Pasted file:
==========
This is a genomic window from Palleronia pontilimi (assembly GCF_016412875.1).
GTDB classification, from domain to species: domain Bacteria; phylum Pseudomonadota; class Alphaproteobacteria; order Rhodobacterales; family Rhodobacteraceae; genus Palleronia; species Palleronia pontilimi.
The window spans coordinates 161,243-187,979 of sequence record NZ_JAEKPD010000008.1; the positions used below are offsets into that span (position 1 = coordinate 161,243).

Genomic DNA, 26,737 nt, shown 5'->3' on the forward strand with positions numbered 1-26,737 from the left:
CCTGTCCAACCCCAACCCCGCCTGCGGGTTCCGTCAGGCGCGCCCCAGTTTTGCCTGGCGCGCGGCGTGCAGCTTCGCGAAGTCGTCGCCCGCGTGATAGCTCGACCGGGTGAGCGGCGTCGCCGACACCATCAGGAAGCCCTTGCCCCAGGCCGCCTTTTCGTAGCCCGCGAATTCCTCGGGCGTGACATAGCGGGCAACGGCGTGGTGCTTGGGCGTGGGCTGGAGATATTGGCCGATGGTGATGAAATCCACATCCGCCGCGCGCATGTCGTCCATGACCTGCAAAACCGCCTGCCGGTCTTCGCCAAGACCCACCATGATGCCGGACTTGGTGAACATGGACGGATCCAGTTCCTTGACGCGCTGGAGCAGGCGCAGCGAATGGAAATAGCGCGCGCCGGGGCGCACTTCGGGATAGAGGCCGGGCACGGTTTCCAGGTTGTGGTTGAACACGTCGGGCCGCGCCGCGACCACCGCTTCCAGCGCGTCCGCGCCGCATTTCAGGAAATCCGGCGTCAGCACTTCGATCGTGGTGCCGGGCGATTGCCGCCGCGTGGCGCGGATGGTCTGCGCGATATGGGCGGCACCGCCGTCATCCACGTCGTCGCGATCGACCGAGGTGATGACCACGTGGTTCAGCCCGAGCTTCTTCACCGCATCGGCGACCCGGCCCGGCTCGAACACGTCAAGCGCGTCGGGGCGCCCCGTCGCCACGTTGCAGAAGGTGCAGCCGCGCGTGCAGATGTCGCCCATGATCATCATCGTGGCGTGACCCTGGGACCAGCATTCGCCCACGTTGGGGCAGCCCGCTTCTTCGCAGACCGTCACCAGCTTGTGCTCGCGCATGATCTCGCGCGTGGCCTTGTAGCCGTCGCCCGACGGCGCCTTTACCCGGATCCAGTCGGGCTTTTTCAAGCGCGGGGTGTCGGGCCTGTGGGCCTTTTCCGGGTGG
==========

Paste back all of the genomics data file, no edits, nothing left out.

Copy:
This is a genomic window from Palleronia pontilimi (assembly GCF_016412875.1).
GTDB classification, from domain to species: domain Bacteria; phylum Pseudomonadota; class Alphaproteobacteria; order Rhodobacterales; family Rhodobacteraceae; genus Palleronia; species Palleronia pontilimi.
The window spans coordinates 161,243-187,979 of sequence record NZ_JAEKPD010000008.1; the positions used below are offsets into that span (position 1 = coordinate 161,243).

Genomic DNA, 26,737 nt, shown 5'->3' on the forward strand with positions numbered 1-26,737 from the left:
CCTGTCCAACCCCAACCCCGCCTGCGGGTTCCGTCAGGCGCGCCCCAGTTTTGCCTGGCGCGCGGCGTGCAGCTTCGCGAAGTCGTCGCCCGCGTGATAGCTCGACCGGGTGAGCGGCGTCGCCGACACCATCAGGAAGCCCTTGCCCCAGGCCGCCTTTTCGTAGCCCGCGAATTCCTCGGGCGTGACATAGCGGGCAACGGCGTGGTGCTTGGGCGTGGGCTGGAGATATTGGCCGATGGTGATGAAATCCACATCCGCCGCGCGCATGTCGTCCATGACCTGCAAAACCGCCTGCCGGTCTTCGCCAAGACCCACCATGATGCCGGACTTGGTGAACATGGACGGATCCAGTTCCTTGACGCGCTGGAGCAGGCGCAGCGAATGGAAATAGCGCGCGCCGGGGCGCACTTCGGGATAGAGGCCGGGCACGGTTTCCAGGTTGTGGTTGAACACGTCGGGCCGCGCCGCGACCACCGCTTCCAGCGCGTCCGCGCCGCATTTCAGGAAATCCGGCGTCAGCACTTCGATCGTGGTGCCGGGCGATTGCCGCCGCGTGGCGCGGATGGTCTGCGCGATATGGGCGGCACCGCCGTCATCCACGTCGTCGCGATCGACCGAGGTGATGACCACGTGGTTCAGCCCGAGCTTCTTCACCGCATCGGCGACCCGGCCCGGCTCGAACACGTCAAGCGCGTCGGGGCGCCCCGTCGCCACGTTGCAGAAGGTGCAGCCGCGCGTGCAGATGTCGCCCATGATCATCATCGTGGCGTGACCCTGGGACCAGCATTCGCCCACGTTGGGGCAGCCCGCTTCTTCGCAGACCGTCACCAGCTTGTGCTCGCGCATGATCTCGCGCGTGGCCTTGTAGCCGTCGCCCGACGGCGCCTTTACCCGGATCCAGTCGGGCTTTTTCAAGCGCGGGGTGTCGGGCCTGTGGGCCTTTTCCGGGTGG